Indian Food Supply Chain in the times of COVID-19

Aditya Vazirani (CEO, Robinsons Global Logistics)
Even as the country gears up to fight the COVID-19 pandemic, the food supply chain for vegetables, fruits and other daily essentials is facing one of the worst setbacks in the midst of a national 21 days lockdown. With over 3000 positive cases and counting, the central government’s call for a total lockdown has been a desperate attempt to control the pandemic that has already claimed thousands of lives across the globe.

While the online food and grocery stores are stepping up their operations so as to supply essentials to the masses, the overall food supply chain is battling a number of challenges to stay functional. These range from a lack of regular supplies added pressure on agricultural and temperature-sensitive food storage and lack of manpower. Even as the end consumers and traders are bracing for the worst, here are 4 factors that are redefining the food supply chain in the country, as it manages to cope with the pandemic and a global slowdown.

1. Ban on Import-export:

With the global health crisis accelerating, most countries have closed their borders, restricting passenger and cargo movement. Additionally, amidst a complete lockdown, manufacturing and other industries remain shut, impacting trade and economy. This has largely affected international trade and the food supply chain that depended on the import and export of fruits and grains to edible oils and certain processed foods, resulting in a major scarcity for Indian domestic consumers. Not to mention the loss of revenue due to a completely non-existent international supply chain.

2. Increased storage for perishables:
The lockdown has caused delays in the supply chain, resulting in a slow movement of raw and processed food, including perishable items. Farmers are already battling the fear of wasted produce due to a near stagnant supply chain and its resulting in enhanced demand for adequate storage space and conditions for these. Apart from fruits and vegetables, other processed food with a shorter shelf life is also occupying space in warehouses, both for temperature-controlled and regular storage.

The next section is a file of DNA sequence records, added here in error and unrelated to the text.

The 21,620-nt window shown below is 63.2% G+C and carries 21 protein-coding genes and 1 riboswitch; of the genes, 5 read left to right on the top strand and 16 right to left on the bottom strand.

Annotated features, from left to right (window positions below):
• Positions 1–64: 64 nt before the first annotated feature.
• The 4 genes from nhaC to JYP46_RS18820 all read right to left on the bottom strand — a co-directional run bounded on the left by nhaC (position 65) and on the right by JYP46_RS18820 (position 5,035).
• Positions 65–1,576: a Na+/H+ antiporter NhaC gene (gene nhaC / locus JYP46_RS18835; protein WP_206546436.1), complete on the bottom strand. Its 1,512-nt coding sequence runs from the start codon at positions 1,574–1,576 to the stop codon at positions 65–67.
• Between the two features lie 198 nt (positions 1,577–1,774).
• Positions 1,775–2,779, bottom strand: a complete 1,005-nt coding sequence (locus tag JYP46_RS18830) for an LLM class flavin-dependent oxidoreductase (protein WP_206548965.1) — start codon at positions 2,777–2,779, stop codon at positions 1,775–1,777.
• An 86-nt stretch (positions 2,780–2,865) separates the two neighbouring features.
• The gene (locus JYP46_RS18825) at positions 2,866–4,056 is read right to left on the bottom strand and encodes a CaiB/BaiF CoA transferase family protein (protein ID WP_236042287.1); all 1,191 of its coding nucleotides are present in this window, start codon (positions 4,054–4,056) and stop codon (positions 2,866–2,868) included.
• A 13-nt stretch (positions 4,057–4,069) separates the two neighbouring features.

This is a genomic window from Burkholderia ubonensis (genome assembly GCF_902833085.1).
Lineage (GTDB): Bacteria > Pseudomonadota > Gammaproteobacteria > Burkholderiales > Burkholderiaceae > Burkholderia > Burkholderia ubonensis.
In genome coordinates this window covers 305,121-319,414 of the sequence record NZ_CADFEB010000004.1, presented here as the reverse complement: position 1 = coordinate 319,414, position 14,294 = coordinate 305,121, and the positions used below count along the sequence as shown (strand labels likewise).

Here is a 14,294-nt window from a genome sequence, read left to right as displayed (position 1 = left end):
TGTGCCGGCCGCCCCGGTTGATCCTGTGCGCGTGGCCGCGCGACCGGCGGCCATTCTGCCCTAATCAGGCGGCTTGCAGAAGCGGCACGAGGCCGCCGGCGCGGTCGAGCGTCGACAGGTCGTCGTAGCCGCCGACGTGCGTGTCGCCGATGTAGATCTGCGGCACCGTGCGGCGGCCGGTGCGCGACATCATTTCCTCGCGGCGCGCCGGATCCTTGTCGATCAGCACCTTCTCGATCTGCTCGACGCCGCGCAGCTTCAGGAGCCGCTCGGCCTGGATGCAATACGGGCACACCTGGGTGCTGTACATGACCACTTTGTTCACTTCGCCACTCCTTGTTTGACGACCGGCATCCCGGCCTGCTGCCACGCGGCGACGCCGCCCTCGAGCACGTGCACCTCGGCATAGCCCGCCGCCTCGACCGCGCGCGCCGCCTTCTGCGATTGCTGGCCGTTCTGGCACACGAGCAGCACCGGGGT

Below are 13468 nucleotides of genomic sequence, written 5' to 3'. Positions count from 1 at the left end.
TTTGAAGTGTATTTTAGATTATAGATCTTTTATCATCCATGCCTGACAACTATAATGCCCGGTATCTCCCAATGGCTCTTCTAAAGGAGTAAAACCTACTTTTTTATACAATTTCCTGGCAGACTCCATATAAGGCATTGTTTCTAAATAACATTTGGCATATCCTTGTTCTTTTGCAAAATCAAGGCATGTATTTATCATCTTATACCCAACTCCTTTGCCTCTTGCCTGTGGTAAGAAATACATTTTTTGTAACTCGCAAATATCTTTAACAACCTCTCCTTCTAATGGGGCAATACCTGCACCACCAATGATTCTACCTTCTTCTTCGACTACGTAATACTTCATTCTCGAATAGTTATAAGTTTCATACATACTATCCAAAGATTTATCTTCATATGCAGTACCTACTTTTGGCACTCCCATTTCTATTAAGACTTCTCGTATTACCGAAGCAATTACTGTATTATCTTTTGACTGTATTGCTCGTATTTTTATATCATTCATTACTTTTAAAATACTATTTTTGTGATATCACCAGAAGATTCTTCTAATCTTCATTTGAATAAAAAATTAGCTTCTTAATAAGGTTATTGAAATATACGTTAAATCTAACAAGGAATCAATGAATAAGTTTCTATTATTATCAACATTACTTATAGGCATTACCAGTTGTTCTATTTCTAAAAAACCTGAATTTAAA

3. Perception of scarcity among masses:

The uncertainty and the delays in last-mile deliveries and the tendency to stock up supplies has led to a massive surge of demand which is adding more pressure to the already stressed supply food supply chain. Apart from fruits and vegetables, supplies like bread, and ready to eat items with a shorter shelf life, are also scarce while people continue to stock/ save and bulk-buy whenever available. This is creating a bullwhip effect which in the long run is going to be detrimental on the purchasing and supply chain functions of companies and farmers because of the perceived demand.

4. Bottlenecks in last-mile delivery:
With the lockdown and fear of contracting the virus, there have been several bottlenecks in the overall supply chain, including a major shortage of manpower for logistic offices to manning the warehouses. However, the biggest bottleneck has been the last mile delivery areas. With the closure of district borders, extreme precautions at housing societies and serious lack of manpower, from truck drivers to on-field delivery boys, the last mile have been hampered, adding to the already stressed situation.

While the above factors are forcing Logistics and supply chain networks to adapt and rise to the challenges, going forward in order to ensure that if a situation like this pandemic is to arise again companies across all sectors will be working on innovative ways with use of technology to smoothen the supply chain disruptions and have better visibility and communication.

 

The end goal ideally would be to ensure that the customer regardless of the situation has access to the products they require when they require it without the need of hoarding supplies and making items unavailable for those do require it.

 

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